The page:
Archive for September 3rd, 2021

Rabbit Hole


That men do not learn very much from the lessons of history is the most important of all the lessons that history has to teach.

–Aldous Huxley

I was going to write abut this quote from Aldous Huxley, the late write/philosopher who gave us the dystopian classic Brave New World. It does, after all, seem to be pertinent to much of what is happening in this country. It seems that we often fail to see or ignore the lessons of history and then go on to repeat many of those same actions. With the same result. Or worse.

I stand by these worlds from Huxley but the interesting thing this morning was that while researching this quote, I found myself running down a long and twisting rabbit hole. The quote, you see, is the first sentence Huxley wrote in a 1956 article for Esquire Magazine titled A Case of Voluntary Ignorance. The first several paragraphs discuss our willingness to ignore the lessons of history, instead believing that we will somehow produce different and better consequences.

But beyond that the article goes into a discussion of the history of mesmerism and hypnotism. and its place in the medical world of the 19th century. It’s not a subject about which I have any knowledge and I found it interesting. Huxley wrote about a British surgeon in India in the mid 1800’s who did a wide range of dangerous surgeries painlessly on patients without any sort of anesthesia — there actually was none yet available at that time– by the use of mesmerism alone. It was also called magnetism from the term animal magnetism which many early purveyors of this pseudoscience used to describe the animating life force of all living creatures.

The surgeon, James Esdaile, would bring in patients– almost all lower caste criminals from a local prison (which means he was actually doing human experimentation that would no doubt border on crimes against humanity) and without telling them would mesmerize them over the course of several hours until they were in a deep trance-like state. He would then operate on whatever ailment needed attention. This included amputation of limbs.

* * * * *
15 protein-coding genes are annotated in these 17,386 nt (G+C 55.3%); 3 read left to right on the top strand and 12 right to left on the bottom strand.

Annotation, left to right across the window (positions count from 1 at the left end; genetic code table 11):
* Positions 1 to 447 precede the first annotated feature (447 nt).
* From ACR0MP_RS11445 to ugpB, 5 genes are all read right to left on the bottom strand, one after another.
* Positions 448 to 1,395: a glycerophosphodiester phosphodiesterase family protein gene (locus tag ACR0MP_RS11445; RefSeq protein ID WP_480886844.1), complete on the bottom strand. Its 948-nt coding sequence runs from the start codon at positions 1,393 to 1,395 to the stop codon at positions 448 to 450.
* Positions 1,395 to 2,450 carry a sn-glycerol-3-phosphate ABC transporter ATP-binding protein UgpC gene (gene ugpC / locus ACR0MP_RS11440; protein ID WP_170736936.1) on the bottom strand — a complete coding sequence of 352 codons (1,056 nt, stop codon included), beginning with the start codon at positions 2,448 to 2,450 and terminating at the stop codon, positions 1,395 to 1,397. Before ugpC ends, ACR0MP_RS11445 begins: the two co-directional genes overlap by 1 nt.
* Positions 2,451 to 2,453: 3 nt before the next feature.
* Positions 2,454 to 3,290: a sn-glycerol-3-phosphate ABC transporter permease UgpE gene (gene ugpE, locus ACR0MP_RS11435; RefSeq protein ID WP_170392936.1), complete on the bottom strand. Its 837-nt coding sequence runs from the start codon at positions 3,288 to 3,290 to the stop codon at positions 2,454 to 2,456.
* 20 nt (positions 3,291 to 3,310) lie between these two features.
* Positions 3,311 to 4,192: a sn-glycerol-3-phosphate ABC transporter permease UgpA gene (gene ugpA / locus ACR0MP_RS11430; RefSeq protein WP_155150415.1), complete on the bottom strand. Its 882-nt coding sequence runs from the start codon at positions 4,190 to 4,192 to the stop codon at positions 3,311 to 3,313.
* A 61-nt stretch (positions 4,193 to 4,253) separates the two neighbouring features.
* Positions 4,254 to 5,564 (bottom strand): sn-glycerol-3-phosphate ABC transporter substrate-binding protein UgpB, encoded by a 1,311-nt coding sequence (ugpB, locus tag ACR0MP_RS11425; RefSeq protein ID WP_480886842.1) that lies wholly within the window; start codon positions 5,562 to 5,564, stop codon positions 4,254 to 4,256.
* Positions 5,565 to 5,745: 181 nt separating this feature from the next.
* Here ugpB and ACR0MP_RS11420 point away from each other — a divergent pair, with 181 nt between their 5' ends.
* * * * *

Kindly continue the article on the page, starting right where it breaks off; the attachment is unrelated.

His patients felt no pain and most recovered. The recovery is the most amazing thing because at that time, major surgery in any place on the face of he earth meant that the patient had a very good chance of dying either during surgery or in the aftermath. Surgeons and their staff didn’t even wash their hands beforehand and the idea of antiseptics or anesthesia was still years away.

Most surgeons had fatality rates among their patients well over 25%. Esdaile had a rate of less than 5%.

The article goes on to discuss how his results were debated and denied among the medical establishment of the time. Many physicians believed that pain was necessary and that anything that diminished it was against science as they knew it. However, mesmerists became part of that establishment for a time in the 19th century.

It was an interesting article. Hypnosis and mesmerism are not subjects we discuss often, after all. To see them play so prominent a role in the medical world of that time ( and even the 1950’s as Huxley  wrote about in the article) was eye catching.

I ended up looking through the online historical newspaper to see if their were mesmerists who practiced locally in that era. I didn’t spend much time so I can’t speak definitively but found that mesmerists were mainly entertainment attractions in this area at that time. Several had large following and returned year after year for a week or two at a time at large halls and auditoriums.

One, John Reynolds, appeared throughout this region — all of New York state and much of Pennsylvania– for many years. He eventually retired and began selling magnetic bearing items which were supposed to have curative powers. These were advertised in local papers throughout the region.

The animal magnetism actually had something to do with magnets, it seems.

You probably are wondering what the heck the point is here. I guess there isn’t one. This has no bearing on anything and I have no end to this little bit of writing except that it’s odd how one thing sometimes leads us in directions we weren’t expecting.

If you’re looking for something of more consequence, you can go the Esquire article from Huxley by clicking here. The first three paragraphs certainly pertain to this and any time.

Okay, too much time spent underground in this rabbit hole. Gotta go.

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